THE long-running probe into the milling cartel on Thursday encountered an obstacle that could strip Tiger Brands of the immunity it received from the Competition Commission for providing information on maize price fixing.

Nelspruit-based milling company Blinkwater on Thursday challenged the commission’s decision to exempt Tiger Brands from being penalised for its involvement in fixing the price of white maize.

Blinkwater, which makes Super B maize meal, argued before the Competition Tribunal that the commission went against its own leniency policy by granting Tiger Brands immunity when leniency had already been awarded to Premier Foods.

In terms of the leniency policy, the commission could grant immunity to only one company per product under investigation, it said.

The fact that Premier Foods had already received immunity for its involvement in the white maize cartel made it unlawful for the commission to exempt Tiger Brands as well, argued Blinkwater’s legal team.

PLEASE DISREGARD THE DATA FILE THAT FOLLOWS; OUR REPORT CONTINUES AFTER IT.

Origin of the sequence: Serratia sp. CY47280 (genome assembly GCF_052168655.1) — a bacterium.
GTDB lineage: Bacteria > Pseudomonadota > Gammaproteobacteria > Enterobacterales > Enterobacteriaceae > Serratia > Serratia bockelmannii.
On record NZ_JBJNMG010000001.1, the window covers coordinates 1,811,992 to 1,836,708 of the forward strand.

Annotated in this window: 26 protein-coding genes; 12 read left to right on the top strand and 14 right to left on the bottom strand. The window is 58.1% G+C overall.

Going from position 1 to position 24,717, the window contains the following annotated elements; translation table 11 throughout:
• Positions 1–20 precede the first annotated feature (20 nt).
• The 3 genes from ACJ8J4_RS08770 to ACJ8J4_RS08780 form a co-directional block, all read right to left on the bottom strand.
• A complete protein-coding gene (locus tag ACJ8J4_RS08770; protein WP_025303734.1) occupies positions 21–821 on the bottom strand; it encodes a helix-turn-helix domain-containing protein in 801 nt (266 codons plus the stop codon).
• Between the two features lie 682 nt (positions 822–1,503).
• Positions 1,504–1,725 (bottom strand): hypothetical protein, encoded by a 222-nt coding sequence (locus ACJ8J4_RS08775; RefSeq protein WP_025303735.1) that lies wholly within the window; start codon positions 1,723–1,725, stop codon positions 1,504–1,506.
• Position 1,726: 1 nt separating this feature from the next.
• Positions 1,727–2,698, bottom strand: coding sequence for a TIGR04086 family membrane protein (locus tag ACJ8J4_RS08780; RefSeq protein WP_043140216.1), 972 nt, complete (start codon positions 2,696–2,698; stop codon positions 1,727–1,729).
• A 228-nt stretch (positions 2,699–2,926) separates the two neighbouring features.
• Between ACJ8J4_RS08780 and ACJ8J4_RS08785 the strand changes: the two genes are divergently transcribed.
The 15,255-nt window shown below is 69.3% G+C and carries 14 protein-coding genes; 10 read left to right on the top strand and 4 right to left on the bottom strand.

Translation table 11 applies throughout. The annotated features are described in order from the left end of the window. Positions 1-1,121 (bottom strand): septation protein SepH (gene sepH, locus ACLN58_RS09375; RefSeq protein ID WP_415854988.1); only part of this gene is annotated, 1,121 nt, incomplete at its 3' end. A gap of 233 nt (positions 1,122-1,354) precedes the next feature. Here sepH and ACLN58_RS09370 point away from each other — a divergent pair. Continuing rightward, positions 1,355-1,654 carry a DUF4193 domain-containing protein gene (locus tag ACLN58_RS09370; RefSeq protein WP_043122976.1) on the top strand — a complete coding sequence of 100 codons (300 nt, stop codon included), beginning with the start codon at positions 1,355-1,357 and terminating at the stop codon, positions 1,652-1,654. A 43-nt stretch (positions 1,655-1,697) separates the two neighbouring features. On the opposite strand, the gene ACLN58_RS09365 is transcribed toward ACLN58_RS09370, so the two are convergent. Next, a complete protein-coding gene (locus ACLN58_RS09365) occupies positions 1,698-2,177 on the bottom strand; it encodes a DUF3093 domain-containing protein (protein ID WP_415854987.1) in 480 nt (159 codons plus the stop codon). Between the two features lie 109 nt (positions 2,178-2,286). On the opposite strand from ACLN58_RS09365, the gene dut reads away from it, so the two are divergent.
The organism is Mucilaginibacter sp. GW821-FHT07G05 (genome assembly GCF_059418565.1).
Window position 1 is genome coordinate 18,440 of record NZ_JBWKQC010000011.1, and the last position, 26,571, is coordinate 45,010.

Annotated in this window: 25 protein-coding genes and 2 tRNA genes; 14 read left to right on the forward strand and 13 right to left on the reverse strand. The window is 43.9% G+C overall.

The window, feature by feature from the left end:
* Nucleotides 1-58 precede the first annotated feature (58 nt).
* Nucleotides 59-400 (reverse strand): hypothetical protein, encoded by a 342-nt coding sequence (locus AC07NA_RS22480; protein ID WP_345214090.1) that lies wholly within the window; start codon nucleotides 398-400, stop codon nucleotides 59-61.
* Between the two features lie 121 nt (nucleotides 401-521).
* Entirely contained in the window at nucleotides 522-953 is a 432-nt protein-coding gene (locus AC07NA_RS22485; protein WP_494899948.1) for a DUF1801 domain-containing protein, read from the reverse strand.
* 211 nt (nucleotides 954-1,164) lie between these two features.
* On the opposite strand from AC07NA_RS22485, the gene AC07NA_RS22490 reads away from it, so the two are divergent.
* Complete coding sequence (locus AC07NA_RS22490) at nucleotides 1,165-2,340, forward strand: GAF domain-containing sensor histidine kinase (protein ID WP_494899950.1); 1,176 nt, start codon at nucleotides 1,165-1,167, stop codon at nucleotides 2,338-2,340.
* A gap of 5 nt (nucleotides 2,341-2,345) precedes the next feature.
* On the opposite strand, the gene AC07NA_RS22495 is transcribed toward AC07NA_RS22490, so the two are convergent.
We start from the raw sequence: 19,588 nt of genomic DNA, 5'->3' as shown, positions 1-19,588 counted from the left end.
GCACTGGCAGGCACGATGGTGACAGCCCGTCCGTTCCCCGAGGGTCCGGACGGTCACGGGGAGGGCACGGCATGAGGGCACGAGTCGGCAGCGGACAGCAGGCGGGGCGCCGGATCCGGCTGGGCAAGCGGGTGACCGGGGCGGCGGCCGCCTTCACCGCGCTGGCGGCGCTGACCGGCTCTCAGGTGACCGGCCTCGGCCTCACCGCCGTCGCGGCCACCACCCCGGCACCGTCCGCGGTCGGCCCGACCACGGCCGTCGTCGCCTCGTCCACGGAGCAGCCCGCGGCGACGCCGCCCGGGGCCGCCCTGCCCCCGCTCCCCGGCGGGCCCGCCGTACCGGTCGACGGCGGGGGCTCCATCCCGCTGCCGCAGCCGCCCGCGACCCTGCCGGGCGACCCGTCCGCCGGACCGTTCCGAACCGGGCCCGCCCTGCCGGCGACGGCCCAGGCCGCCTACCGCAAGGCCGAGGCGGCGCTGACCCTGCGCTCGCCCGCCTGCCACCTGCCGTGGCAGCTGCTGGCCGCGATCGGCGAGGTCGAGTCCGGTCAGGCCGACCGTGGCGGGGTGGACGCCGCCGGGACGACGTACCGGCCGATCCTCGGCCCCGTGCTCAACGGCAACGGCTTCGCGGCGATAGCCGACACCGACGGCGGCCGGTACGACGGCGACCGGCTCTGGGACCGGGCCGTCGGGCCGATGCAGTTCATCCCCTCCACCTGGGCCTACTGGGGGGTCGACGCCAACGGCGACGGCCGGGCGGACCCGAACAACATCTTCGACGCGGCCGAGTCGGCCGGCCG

Therefore, the case against Blinkwater should be dropped, its lawyers maintained.

Spokesman for the Competition Commission Itumeleng Lesofe said the statutory body tasked with investigating uncompetitive business practices was within its rights to grant Tiger Brands, the maker of Ace maize meal, immunity as it had come out with new information that had not been provided by Premier Foods.

Mr Lesofe said Blinkwater had a gripe because new information supplied by Tiger Brands had implicated it.

“Our leniency policy is discretionary and states that another company can be granted exemption if circumstances dictate,” said Mr Lesofe.

“This is such a circumstance.”

The Competition Tribunal adjourned the hearing on Thursday and indicated it will decide on the matter in due course.

In a separate case Tiger Brands, Pioneer Foods and Foodcorp were found guilty of colluding to raise the price of bread in 2009.

The bread producers were fined a total of about R338m.